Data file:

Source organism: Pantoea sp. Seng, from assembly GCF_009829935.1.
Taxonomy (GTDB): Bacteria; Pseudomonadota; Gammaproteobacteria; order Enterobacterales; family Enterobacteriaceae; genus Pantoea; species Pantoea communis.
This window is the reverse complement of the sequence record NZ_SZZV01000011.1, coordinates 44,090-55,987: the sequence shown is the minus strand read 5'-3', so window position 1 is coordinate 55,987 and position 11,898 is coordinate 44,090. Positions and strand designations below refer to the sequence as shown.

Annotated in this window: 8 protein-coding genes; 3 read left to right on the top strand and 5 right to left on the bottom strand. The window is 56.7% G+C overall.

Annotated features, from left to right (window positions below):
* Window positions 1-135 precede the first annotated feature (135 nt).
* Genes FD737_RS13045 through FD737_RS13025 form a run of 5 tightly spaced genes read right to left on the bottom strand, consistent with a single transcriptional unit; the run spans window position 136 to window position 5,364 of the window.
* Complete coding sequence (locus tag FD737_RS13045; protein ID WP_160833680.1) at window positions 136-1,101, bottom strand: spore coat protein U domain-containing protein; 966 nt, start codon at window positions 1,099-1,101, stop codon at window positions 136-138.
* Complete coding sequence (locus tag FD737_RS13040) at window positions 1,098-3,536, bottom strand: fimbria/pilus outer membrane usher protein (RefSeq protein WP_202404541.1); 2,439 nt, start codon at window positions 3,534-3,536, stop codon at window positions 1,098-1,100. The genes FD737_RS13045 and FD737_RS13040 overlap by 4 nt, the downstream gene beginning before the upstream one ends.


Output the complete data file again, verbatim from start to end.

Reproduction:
Source organism: Pantoea sp. Seng, from assembly GCF_009829935.1.
Taxonomy (GTDB): Bacteria; Pseudomonadota; Gammaproteobacteria; order Enterobacterales; family Enterobacteriaceae; genus Pantoea; species Pantoea communis.
This window is the reverse complement of the sequence record NZ_SZZV01000011.1, coordinates 44,090-55,987: the sequence shown is the minus strand read 5'-3', so window position 1 is coordinate 55,987 and position 11,898 is coordinate 44,090. Positions and strand designations below refer to the sequence as shown.

Annotated in this window: 8 protein-coding genes; 3 read left to right on the top strand and 5 right to left on the bottom strand. The window is 56.7% G+C overall.

Annotated features, from left to right (window positions below):
* Window positions 1-135 precede the first annotated feature (135 nt).
* Genes FD737_RS13045 through FD737_RS13025 form a run of 5 tightly spaced genes read right to left on the bottom strand, consistent with a single transcriptional unit; the run spans window position 136 to window position 5,364 of the window.
* Complete coding sequence (locus tag FD737_RS13045; protein ID WP_160833680.1) at window positions 136-1,101, bottom strand: spore coat protein U domain-containing protein; 966 nt, start codon at window positions 1,099-1,101, stop codon at window positions 136-138.
* Complete coding sequence (locus tag FD737_RS13040) at window positions 1,098-3,536, bottom strand: fimbria/pilus outer membrane usher protein (RefSeq protein WP_202404541.1); 2,439 nt, start codon at window positions 3,534-3,536, stop codon at window positions 1,098-1,100. The genes FD737_RS13045 and FD737_RS13040 overlap by 4 nt, the downstream gene beginning before the upstream one ends.